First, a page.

Indus civilization

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Noun1.Indus civilization - the bronze-age culture of the Indus valley that flourished from about 2600-1750 BC
culture, civilisation, civilization - a particular society at a particular time and place; "early Mayan civilization"
References in periodicals archive ?
D, Lakhian Jo Daro, Indus Civilization, Chahun Daro in Shaheed Benazir Abad, that is about 60000s meters to new topographical map prepared by French Archaeological Mission, Nahoto in Umerkot 70 Acres, Qadir Bux Ja Qubba, 300 meter x 300.
He said we have rich culture and peaceful Indus civilization which is the land of Sufis and peaceful people.
He said that people of Indus civilization who were speaking and writing their own language, still us are unable to read it and efforts are underway in this regard.
He maintained that it is very unfortunate that our young generation is unaware from the history of this civilization, but on the other hand research work is being done in India to create what he termed a 'link of Indus civilization with Hindu religion'.
Jay said, the Indus civilization is the rich in cultural heritage.
Qasid Hussain Mallah said, work of both scholars will produce far reaching impact about the understanding of Indus civilization and its living style and will provide the knowledge about the Indus games found from Harrapa and Mohenjp-Daro.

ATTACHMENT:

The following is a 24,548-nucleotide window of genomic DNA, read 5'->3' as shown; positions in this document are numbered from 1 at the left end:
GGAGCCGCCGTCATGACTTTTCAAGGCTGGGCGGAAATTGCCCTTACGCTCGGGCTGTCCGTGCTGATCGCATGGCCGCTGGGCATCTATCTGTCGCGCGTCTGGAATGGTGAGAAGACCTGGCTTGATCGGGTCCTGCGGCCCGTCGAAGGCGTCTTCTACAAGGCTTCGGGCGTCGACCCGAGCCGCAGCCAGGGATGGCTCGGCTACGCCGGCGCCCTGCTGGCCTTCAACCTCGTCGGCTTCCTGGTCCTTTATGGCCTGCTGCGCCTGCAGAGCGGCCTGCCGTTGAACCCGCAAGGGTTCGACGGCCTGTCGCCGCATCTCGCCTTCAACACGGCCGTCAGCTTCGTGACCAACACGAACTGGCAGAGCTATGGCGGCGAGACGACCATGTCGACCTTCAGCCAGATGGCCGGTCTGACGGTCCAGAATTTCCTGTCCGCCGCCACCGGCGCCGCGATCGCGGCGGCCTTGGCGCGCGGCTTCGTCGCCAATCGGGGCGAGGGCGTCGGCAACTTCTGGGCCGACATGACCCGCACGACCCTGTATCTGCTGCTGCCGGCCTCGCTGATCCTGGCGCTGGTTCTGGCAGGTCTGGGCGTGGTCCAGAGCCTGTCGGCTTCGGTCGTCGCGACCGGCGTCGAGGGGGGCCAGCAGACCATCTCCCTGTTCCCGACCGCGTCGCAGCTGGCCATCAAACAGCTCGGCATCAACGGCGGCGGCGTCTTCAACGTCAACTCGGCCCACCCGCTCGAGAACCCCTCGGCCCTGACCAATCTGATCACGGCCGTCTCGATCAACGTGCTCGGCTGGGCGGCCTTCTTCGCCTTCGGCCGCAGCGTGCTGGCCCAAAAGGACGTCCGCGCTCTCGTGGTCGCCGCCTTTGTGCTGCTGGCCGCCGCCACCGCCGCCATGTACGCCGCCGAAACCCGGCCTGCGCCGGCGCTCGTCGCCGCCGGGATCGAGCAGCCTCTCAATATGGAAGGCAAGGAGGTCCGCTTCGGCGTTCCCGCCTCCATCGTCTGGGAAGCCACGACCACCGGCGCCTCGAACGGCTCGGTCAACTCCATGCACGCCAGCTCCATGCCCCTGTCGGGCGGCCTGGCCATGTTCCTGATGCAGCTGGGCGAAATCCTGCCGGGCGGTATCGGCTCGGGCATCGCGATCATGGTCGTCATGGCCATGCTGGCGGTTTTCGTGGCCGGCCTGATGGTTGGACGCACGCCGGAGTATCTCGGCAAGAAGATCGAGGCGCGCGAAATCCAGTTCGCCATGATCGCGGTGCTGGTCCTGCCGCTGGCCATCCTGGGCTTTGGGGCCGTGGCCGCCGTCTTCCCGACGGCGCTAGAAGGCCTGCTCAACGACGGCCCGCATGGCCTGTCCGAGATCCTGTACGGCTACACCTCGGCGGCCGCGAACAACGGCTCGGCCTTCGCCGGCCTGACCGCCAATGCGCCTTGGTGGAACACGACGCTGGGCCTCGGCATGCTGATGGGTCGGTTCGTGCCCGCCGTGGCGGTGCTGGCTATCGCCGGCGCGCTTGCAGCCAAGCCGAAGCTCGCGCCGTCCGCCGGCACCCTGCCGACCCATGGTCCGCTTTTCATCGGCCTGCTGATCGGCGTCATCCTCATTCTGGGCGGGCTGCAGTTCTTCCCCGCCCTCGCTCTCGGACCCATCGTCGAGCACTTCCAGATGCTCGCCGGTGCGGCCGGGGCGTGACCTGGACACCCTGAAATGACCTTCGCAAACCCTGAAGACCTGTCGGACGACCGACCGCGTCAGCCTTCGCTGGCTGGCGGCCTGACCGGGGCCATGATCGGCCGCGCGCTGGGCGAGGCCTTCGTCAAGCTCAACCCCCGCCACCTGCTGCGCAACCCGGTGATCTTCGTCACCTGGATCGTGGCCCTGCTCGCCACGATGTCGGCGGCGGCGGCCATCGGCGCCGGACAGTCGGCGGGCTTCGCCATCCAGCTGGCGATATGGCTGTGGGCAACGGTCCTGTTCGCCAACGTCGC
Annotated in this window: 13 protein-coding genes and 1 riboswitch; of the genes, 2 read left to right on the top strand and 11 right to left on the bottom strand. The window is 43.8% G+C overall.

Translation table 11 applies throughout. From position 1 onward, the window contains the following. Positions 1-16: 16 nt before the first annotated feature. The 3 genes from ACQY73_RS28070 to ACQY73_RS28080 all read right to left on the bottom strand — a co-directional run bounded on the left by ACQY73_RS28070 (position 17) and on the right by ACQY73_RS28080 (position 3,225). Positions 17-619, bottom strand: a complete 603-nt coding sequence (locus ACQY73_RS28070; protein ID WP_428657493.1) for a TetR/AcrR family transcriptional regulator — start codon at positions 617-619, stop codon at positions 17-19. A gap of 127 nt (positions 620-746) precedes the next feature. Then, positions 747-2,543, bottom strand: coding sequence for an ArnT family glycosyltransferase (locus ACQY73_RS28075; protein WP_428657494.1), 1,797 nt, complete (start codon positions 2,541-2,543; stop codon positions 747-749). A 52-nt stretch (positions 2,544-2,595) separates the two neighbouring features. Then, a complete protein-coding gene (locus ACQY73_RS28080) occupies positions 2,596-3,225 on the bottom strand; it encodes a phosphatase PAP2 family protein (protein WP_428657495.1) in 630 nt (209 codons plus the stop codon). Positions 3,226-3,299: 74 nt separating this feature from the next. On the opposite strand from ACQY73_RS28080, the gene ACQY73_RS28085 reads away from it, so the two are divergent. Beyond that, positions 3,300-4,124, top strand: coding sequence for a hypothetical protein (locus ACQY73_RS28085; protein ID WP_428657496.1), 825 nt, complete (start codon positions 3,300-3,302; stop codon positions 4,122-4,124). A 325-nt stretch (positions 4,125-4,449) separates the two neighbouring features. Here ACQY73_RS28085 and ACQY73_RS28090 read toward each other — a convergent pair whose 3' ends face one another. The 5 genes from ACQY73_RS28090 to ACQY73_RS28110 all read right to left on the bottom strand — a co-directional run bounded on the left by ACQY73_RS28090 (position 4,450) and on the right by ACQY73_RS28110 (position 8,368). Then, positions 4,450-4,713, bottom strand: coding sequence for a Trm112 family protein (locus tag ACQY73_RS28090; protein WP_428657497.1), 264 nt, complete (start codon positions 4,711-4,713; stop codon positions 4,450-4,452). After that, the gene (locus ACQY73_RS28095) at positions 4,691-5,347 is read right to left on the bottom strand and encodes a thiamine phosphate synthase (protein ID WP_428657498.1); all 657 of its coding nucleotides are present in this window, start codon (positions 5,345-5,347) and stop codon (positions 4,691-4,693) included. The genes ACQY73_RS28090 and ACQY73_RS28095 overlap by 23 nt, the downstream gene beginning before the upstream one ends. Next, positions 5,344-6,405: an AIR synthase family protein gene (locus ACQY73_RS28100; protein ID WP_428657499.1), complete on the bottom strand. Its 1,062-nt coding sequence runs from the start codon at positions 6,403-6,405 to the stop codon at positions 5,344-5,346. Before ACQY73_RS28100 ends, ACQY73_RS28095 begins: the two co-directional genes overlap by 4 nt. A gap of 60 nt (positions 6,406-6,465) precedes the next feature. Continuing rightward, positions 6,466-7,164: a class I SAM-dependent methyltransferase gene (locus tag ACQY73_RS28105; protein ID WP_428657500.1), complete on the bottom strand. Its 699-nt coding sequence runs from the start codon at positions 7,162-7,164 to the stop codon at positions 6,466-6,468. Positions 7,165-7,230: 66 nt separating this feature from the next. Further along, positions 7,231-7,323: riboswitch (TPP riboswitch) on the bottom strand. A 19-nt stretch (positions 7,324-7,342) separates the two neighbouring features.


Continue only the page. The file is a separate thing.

Pakistan itself is the cradle of one of the oldest Indus Civilization.
Indus civilization grew as a result of this innovation, which eventually led to more planned settlements making use of drainage and sewers.
The resulting drought coincided with the beginning of the decline of the metropolis-building Indus Civilization suggesting that climate change could be why many of its major cities were abandoned.
The Indus Civilization stretched over a million square kilometers of what is now Pakistan and India in the Third Millennium B.
Lead author Gwen Robbins Schug, from Appalachian State University, said that the collapse of the Indus Civilization and the reorganization of its human population has been controversial for a long time.
This fourth volume begins with historical perspectives starting with the Indus civilization (-1750 BCE)--its rise and fall, the Harappan language and religion, and the Indus script.